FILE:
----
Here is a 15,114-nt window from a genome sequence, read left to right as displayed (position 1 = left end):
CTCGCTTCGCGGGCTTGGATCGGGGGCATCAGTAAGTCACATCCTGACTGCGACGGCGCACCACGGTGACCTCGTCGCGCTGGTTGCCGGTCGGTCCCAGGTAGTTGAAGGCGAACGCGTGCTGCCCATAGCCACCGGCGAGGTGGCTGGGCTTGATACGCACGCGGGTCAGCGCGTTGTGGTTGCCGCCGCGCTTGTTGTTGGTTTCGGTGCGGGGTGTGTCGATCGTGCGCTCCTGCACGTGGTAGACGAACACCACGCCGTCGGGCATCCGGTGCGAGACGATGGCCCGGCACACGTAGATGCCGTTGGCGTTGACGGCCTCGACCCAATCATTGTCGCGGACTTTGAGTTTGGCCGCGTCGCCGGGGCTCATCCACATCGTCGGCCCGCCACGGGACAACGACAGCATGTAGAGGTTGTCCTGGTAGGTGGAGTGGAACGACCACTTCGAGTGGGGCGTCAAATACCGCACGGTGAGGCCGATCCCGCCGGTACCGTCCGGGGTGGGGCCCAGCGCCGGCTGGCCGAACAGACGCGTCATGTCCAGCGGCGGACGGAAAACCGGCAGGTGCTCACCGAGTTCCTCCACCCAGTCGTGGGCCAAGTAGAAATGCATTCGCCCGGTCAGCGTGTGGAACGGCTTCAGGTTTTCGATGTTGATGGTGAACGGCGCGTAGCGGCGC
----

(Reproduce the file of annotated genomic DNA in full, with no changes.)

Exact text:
Here is a 15,114-nt window from a genome sequence, read left to right as displayed (position 1 = left end):
CTCGCTTCGCGGGCTTGGATCGGGGGCATCAGTAAGTCACATCCTGACTGCGACGGCGCACCACGGTGACCTCGTCGCGCTGGTTGCCGGTCGGTCCCAGGTAGTTGAAGGCGAACGCGTGCTGCCCATAGCCACCGGCGAGGTGGCTGGGCTTGATACGCACGCGGGTCAGCGCGTTGTGGTTGCCGCCGCGCTTGTTGTTGGTTTCGGTGCGGGGTGTGTCGATCGTGCGCTCCTGCACGTGGTAGACGAACACCACGCCGTCGGGCATCCGGTGCGAGACGATGGCCCGGCACACGTAGATGCCGTTGGCGTTGACGGCCTCGACCCAATCATTGTCGCGGACTTTGAGTTTGGCCGCGTCGCCGGGGCTCATCCACATCGTCGGCCCGCCACGGGACAACGACAGCATGTAGAGGTTGTCCTGGTAGGTGGAGTGGAACGACCACTTCGAGTGGGGCGTCAAATACCGCACGGTGAGGCCGATCCCGCCGGTACCGTCCGGGGTGGGGCCCAGCGCCGGCTGGCCGAACAGACGCGTCATGTCCAGCGGCGGACGGAAAACCGGCAGGTGCTCACCGAGTTCCTCCACCCAGTCGTGGGCCAAGTAGAAATGCATTCGCCCGGTCAGCGTGTGGAACGGCTTCAGGTTTTCGATGTTGATGGTGAACGGCGCGTAGCGGCGC